Schema is one of the best therapies you can undertake in respect that it gets to the root cause of the issue. It goes beyond what CBT does and gives in depth awareness in identifying why we feel and behave the way we do.

    That awareness then gives us confidence to blend into chair work, where you role play and relive traumas from the past (not an easy thing to do, however this type of work will be after roughly 5-6 months of therapy).

    It is no quick fix by any means however, you will find that you will feel more attune with your feelings and what the triggers are that makes us feel the way we do. Eventually we start reacting to the awareness of our triggers in a more authentic way.

    Talk to your doctor and ask if any of the staff there specialise in Schema therapy. 

    Happy to talk with you if you need anything further on it.

    Take care and let us know how you are getting on


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    • Posted

      Thank you for getting back to me.

      I have 4 sessions of CBT left. I am seeing the doctor on Thursday as I felt terrible today,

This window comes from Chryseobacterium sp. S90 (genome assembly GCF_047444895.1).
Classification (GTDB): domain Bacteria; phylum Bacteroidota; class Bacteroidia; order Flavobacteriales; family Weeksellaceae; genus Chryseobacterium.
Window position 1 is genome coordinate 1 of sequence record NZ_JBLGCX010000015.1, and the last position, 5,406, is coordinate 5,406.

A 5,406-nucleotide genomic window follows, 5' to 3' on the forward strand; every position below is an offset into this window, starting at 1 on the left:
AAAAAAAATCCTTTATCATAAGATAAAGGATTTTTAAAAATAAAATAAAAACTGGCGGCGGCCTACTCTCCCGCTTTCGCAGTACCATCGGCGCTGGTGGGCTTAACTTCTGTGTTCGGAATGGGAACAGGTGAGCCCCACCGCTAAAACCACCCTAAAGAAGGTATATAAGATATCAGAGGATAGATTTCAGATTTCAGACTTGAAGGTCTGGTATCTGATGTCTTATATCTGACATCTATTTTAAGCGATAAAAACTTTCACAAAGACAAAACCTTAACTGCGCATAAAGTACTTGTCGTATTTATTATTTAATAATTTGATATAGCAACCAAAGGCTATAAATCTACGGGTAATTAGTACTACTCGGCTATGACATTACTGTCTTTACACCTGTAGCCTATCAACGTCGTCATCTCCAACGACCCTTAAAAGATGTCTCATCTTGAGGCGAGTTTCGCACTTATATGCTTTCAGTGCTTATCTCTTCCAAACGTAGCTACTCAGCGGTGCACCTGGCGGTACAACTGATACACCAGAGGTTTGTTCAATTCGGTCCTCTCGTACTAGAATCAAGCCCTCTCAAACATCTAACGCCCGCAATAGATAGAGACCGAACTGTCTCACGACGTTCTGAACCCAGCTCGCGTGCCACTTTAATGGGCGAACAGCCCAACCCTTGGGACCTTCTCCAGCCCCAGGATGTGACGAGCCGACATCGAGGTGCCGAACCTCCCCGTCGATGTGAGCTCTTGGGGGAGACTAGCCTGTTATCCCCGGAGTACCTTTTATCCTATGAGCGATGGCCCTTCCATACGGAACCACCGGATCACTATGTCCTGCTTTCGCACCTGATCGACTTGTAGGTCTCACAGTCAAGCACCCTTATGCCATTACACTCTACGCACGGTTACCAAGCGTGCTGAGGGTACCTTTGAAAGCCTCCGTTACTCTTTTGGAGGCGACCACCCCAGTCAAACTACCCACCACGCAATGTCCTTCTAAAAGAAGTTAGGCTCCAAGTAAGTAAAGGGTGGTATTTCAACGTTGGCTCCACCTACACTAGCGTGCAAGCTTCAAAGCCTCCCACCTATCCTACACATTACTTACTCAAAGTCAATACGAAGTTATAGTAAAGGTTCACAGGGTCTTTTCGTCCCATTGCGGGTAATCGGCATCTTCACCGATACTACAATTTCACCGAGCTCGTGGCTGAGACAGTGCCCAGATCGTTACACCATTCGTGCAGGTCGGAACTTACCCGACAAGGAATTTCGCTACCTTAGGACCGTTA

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    • Posted

      You're welcome.

      I can understand how frustrated you must feel after all these sessions and still feeling horrible.

      I hope you get some help when seeing the doctor. Please, let me know how you get on with that.

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  • Posted

    Hi Wolverine, I love the online name! I know what you mean about CBT, I could've stand it either, am now with a psychological counsellor who looks at your state of mind and your emotional state too, which is working for me but it wasn't initially but something has turned. I do have depression, through ill health but I also see her for one main thing, due to assault. You may need a different counsellor. Tell your doctor if it's really not your thing. I have had counselling on and off since I was 18, I'm now 45. Good luck, it's a tough thing to admit it's so hard. I hope you get the support you need. I only ever thought CBT was for anxiety and even then only mild anxiety.

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  • Posted